Black Activists, Artists, Historians and Changemakers You Should Follow on Social Media

You need these artists, authors, historians and changemakers on your social media feeds 

01 of 27

Tamika D. Mallory

Mallory is an activist and community organizer. She was one of the lead organizers in the 2017 Women's March, serving as co-chair for the organization until 2019. She also previously served as the youngest-ever Executive Director of the National Action Network.

Before her tenure as the co-chair of the Women's March, she worked with New York City Mayor Bill de Blasio to create the N.Y.C. Crisis Management System. She also serves on the board of directors for Gathering for Justice, an organization that aims to end the incarceration of children, and is the co-founder of Until Freedom, an organization that addresses and fights racial injustice.

You probably saw her impassioned speech following the police killing of George Floyd in May. In March 2021, Mallory appeared at the Grammy Awards during Lil Baby's performance of "The Bigger Picture." She delivered an impassioned speech directed at President Joe Biden, saying, "President Biden, we demand justice, equity, policy and everything else that freedom encompasses."

You can hear more from her on the Street Politicians podcast, which she co-hosts.

Instagram: @TamikaDMallory; Twitter: @TamikaDMallory

02 of 27

Killer Mike

Killer Mike is a rapper, actor, civic leader and activist whose music (both solo and as one half of Run the Jewels) often focuses on themes of social justice, police brutality and racism. He doesn't just speak out through his music — the rapper has written op-eds and appeared on news programs, podcasts and more to discuss issues about race.

You'll remember seeing him perform his verse from Run The Jewels' "Walking In The Snow" at the 2021 Grammys during a powerful performance from Lil Baby.

Instagram: @KillerMike; Twitter: @KillerMike

03 of 27

Ijeoma Oluo

Whether you've read her books or not (you should, they're great), the New York Times bestselling author of Mediocre and So You Want to Talk About Race is a must-follow. Her Instagram is a wealth of knowledge with book recommendations, informative Instagram Lives and a few memes for good measure.

Instagram: @ijeomaoluo; Twitter: @ijeomaoluo

04 of 27

Brittany Packnett Cunningham

The NBC and MSNBC Contributor —who was one of the Ferguson protest organizers — has been instrumental to the Black Lives Matter movement.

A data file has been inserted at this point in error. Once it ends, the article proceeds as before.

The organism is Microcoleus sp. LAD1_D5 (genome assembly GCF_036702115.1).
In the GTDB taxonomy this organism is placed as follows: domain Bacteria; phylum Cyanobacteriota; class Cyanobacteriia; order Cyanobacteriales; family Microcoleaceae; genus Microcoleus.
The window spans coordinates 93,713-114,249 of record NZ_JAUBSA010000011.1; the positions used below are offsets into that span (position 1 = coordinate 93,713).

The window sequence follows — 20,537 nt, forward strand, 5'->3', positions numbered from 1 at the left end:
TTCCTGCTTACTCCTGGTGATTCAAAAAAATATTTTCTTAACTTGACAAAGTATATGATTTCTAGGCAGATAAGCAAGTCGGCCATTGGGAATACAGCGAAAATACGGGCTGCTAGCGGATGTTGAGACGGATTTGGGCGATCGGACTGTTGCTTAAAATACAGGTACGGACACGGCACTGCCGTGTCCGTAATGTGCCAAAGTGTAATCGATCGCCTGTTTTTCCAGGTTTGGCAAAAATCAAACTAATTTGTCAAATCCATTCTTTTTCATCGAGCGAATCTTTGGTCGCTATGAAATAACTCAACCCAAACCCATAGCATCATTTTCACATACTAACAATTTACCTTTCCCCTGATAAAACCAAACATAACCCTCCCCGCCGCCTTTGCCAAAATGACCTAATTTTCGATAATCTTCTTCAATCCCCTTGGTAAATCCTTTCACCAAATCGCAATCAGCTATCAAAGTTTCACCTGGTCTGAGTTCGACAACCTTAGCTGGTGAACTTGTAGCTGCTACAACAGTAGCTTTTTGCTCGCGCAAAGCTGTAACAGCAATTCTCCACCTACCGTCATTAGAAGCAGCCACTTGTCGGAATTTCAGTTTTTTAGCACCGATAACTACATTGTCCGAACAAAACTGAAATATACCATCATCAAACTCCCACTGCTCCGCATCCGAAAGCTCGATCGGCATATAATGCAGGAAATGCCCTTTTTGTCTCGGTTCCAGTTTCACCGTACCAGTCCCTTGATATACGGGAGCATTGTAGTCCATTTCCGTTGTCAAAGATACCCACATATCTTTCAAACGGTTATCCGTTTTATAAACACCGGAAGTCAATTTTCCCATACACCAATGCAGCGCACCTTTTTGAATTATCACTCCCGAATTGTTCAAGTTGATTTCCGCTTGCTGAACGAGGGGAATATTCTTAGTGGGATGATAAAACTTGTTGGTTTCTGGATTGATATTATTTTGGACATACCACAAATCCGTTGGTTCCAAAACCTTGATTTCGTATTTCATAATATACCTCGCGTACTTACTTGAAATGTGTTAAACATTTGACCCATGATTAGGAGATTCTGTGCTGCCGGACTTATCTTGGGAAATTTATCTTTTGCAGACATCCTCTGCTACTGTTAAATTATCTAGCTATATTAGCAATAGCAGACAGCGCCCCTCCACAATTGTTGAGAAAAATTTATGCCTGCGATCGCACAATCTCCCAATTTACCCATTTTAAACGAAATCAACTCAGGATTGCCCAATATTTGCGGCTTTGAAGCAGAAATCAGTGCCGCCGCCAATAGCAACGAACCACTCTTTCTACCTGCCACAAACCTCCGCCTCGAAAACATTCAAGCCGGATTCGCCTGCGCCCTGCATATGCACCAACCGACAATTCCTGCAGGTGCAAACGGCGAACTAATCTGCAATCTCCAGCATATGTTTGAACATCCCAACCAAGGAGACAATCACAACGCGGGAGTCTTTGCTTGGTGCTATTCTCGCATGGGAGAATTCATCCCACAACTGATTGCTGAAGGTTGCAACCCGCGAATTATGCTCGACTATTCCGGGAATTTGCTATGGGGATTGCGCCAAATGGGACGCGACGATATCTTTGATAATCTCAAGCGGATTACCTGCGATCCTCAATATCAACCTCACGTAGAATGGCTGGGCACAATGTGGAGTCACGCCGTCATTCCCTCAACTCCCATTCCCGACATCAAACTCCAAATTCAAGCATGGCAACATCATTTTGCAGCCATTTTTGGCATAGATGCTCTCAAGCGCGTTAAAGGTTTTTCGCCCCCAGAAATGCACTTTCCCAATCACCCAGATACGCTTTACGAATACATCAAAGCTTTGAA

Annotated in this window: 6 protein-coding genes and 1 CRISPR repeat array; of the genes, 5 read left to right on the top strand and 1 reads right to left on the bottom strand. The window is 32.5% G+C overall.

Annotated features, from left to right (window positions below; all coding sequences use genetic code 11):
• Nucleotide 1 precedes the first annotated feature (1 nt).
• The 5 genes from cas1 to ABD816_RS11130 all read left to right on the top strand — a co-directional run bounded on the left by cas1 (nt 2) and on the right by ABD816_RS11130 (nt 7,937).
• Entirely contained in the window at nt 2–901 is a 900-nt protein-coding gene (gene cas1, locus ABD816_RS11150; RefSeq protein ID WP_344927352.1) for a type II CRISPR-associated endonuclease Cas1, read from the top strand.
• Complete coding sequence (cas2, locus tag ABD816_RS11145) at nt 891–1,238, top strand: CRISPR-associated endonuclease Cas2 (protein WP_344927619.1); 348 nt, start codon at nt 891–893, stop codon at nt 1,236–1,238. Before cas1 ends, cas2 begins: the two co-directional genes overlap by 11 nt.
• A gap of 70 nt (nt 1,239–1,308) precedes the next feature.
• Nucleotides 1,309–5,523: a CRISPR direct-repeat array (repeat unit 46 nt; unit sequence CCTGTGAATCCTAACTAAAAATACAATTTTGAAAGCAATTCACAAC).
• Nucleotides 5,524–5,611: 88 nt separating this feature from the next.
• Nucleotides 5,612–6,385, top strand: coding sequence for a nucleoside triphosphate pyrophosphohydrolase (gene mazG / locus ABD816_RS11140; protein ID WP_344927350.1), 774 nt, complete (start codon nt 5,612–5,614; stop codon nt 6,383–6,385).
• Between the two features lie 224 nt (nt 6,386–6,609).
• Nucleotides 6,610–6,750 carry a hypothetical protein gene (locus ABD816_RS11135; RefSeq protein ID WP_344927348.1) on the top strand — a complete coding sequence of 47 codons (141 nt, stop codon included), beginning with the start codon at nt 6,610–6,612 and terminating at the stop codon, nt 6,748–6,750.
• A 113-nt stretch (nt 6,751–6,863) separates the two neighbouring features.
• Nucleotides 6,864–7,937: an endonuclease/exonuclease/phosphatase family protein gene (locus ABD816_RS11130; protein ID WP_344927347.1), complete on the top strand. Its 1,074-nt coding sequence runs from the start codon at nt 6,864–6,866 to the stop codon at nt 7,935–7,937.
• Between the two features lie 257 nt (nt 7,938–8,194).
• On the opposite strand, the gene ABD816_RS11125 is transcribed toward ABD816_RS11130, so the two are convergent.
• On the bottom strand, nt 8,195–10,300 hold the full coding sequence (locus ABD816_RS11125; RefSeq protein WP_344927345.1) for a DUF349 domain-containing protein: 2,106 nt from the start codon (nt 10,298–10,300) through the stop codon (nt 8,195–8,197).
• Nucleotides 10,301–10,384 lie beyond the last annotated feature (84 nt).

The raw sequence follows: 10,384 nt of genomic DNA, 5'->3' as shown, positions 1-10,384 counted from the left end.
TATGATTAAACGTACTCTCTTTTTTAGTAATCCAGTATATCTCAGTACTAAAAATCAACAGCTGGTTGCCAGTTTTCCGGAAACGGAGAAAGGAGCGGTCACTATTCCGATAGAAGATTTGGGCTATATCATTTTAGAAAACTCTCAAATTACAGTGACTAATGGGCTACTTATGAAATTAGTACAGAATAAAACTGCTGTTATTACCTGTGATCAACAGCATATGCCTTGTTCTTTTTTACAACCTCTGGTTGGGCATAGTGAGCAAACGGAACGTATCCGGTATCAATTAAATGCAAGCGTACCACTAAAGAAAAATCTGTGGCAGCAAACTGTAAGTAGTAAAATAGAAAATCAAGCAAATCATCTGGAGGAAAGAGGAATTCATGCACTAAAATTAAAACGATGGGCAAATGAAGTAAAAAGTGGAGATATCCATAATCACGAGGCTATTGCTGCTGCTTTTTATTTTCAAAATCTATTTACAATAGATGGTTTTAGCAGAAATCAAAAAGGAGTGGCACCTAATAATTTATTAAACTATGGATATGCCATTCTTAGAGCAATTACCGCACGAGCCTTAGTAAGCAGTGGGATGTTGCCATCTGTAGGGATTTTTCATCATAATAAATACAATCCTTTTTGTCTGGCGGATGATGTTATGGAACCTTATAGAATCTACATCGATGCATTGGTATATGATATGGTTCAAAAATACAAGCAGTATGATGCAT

Her résumé is an impressive one; she's done everything from co-founding Campaign Zero and shaping policy as part of the Obama Administration's Task Force on 21st Century Policing to co-hosting the UNDISTRACTED podcast. Her book, We Are Like Those Who Dream, is set to be released in 2021.

Instagram: @mspackyetti; Twitter: @mspackyetti

05 of 27

Blair Imani

Imani is a Black, bisexual, Muslim historian and activist who authored Modern HERstory: Stories of Women and Nonbinary People Rewriting History and Making Our Way Home: The Great Migration and the Black American Dream.

Imani delivers short videos, (no, literally, they're called 'Smarter in Seconds') that are both educational and entertaining. Her feed is also full of colorful, fun graphics that are as informative as they are fun to look at (which is to say very informative and very fun).

Instagram: @BlairImani; Twitter: @BlairImani

06 of 27

Temi Coker

The Dallas-based multidisciplinary artist, who was born in Lagos, Nigeria, uses art to evoke emotion and tell a story. Coker writes on his website that "his mix of vibrant colors and textures come from his upbringing in Nigeria as well as his love for the African Diaspora."

Instagram: @Temi.Coker; Twitter: @Temi_Coker

07 of 27

Raquel Willis

Willis, a Black transgender activist, writer and media strategist, has made history throughout her career. She served as executive editor of Out magazine, was an organizer for Transgender Law Center and is currently the director of communications at the Ms. Foundation for Women. You may remember her powerful speech from the Brooklyn Liberation March for Black Trans Lives in June 2020.

She's also currently working on a book, The Risk It Took to Bloom.

Instagram: @Raquel_Willis; Twitter: @RaquelWillis_

08 of 27

Marie Beecham

The college student had a pretty typical Instagram feed before she went viral in June 2020, when she shared an Instagram infographic titled 'How to Ally.' Now, Beecham continues to educate her followers with infographics, Twitter threads and videos on everything from African American English to racism in the American criminal justice system.

Instagram: @mariebeech; Twitter: @mariejbeech

09 of 27

W. Kamau Bell

Bringing humor to activism, W. Kamau Bell is a stand-up comedian (he has a comedy special on Netflix, Private School Negro), author, ACLU celebrity ambassador, co-host of the Politically Reactive podcast and host of the Emmy Award-winning United Shades of America.

Instagram: @wkamaubell; Twitter: @wkamaubell

10 of 27

Rachel Ricketts

Ricketts is a racial justice educator, author and attorney who marries spirituality with activism. Her social media is a calming space for BIPOC people to heal, but also makes space for others to learn how to dismantle white supremacy.

Instagram: @iamrachelricketts

11 of 27

Marvin-Alonzo Greer

Greer (who goes by MAG the Historian) is a Morehouse graduate who educates his followers on important moments, people and places in Black history.

Instagram: @magthehistorian; Twitter: @magthehistorian

12 of 27

Mel D. Cole

Cole is a New York City-based photographer who has captured stunning photos of major historical moments from the insurrection on Jan. 6 to Black Lives Matter marches in the summer of 2020. He is also the founder of the first Black-owned soccer-specific photo agency, Charcoal Pitch F.C. His wide-ranging coverage of current events makes for poignant, must-see shots.

Instagram: @meldcole; Twitter: @meldcole

13 of 27

Lindsay Peoples Wagner

Peoples Wagner was the youngest editor-in-chief of Teen Vogue, and was recently announced as the new editor-in-chief of The Cut in January 2021.

She's also the co-founder of the Black in Fashion Council, which looks to advance Black individuals in the historically white fashion industry.

Instagram: @lpeopleswagner

14 of 27

Jahmal Cole

Cole is the CEO and founder of My Block, My Hood, My City, a social impact organization that features an education program for teenagers in Chicago and a network of volunteer programs.